For more than ten years, our boys were “the babies” of the family. But that ended a while ago: our extended family includes nine children, ages three months to seven years, and they’re truly a gift to all of us.
Last week, one of my nieces emailed everyone a video clip of her nine-month-old baby and somewhere between listening to Ryan’s laughter and noticing the look on Heather’s face; something became crystal clear to me. The video showed him pushing a ‘learn-to-walk’ toy in front of him as he practiced his very first independent steps. It also showed his mother watching him closely, in case he stumbled. As he struck out on his own, the look on his face and his cheerful cooing noises told me he had figured out that this walking thing was kind of fun. And that it promised to bring him a lifetime of adventure.
I watched the video in a kind of bittersweet fog. It’s been many years since I positioned one of my boys behind the little “learn to walk” truck each of them used for balance as he learned to stand on his own and then take a step. Many years since I watched and worried about unsteady toddlers trying out their new found freedom. And although I remember watching each of them get ready and then take off, so proud, so excited, now so long ago, I don’t remember noticing the direction every one of them took.
It wasn’t realizing how many years had passed since my boys were toddlers that made my niece’s video so poignant. No, watching Ryan cross the room reminded me of something I’d heard or read somewhere not too long ago: the first steps our children take are away from us. That simple and profound truth startled me.
Think about the strolls you took with your own children as they learned to walk. You leaned over to hold their hands, probably above their heads, and walked behind them and they stepped out in front of you. Think about babies like my niece’s son, who grab hold of a toy to steady themselves as they push it along. In the very first stages of walking, children travel toward independence, into a place they want to claim as their own, not back toward mommy or daddy.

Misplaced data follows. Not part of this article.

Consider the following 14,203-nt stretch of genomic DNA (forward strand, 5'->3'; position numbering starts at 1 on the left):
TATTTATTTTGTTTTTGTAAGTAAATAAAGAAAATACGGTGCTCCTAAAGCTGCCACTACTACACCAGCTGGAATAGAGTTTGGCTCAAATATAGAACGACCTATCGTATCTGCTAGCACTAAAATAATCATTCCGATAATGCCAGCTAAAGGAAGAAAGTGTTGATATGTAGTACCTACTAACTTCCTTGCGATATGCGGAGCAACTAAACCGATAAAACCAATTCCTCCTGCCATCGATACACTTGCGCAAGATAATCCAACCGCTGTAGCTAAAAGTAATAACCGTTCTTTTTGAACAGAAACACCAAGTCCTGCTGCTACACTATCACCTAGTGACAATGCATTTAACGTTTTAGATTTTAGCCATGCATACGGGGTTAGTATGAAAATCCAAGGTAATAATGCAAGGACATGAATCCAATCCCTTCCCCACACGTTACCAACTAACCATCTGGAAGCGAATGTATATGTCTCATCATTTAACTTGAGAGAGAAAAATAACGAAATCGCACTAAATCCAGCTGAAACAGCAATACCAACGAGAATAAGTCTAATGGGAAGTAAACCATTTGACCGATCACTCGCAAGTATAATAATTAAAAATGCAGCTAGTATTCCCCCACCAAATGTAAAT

The video was an affecting reminder that children choose to walk away; even as very young children they make that choice. It also reminded me of another profound truth, and maybe the only bit of comfort I could take away from this: they can’t come back unless they walk away.
It’s only after children have practiced those first steps, after they’ve learned to toddle with some confidence, that parents position themselves in the “come to Mommy” or “come to Daddy” pose, asking their little boy or girl to return. We wait with open arms, and although we may celebrate this milestone on some level, we don’t quite relax until they’re safe and secure with us.
Which brings me to Thanksgiving. This year, my two youngest boys are high school seniors, and my oldest will be “coming home” from college for the holiday. This year, those two seniors are now only months away from taking thousands of steps away from me. My oldest will be on a break from his new life and walk back toward my (figuratively and literally) open arms.
I conjure up my own video, that begins with a toddler ambling across a room and then fades into a boy racing down the street or across a field, and before you know it, he’s on a bike or a skateboard or a scooter or rollerblades and he continues along, right out the door. Then, just when you think he can’t go much further, he walks out the door one night, swinging the car keys, to spend the evening with friends.
I’ve quietly watched all of this unfold – maybe hundreds of times by now. I remind myself: moving away seems like every child’s destiny; coming back feels like a choice. And unless I watch them leave, I won’t be able to welcome them home.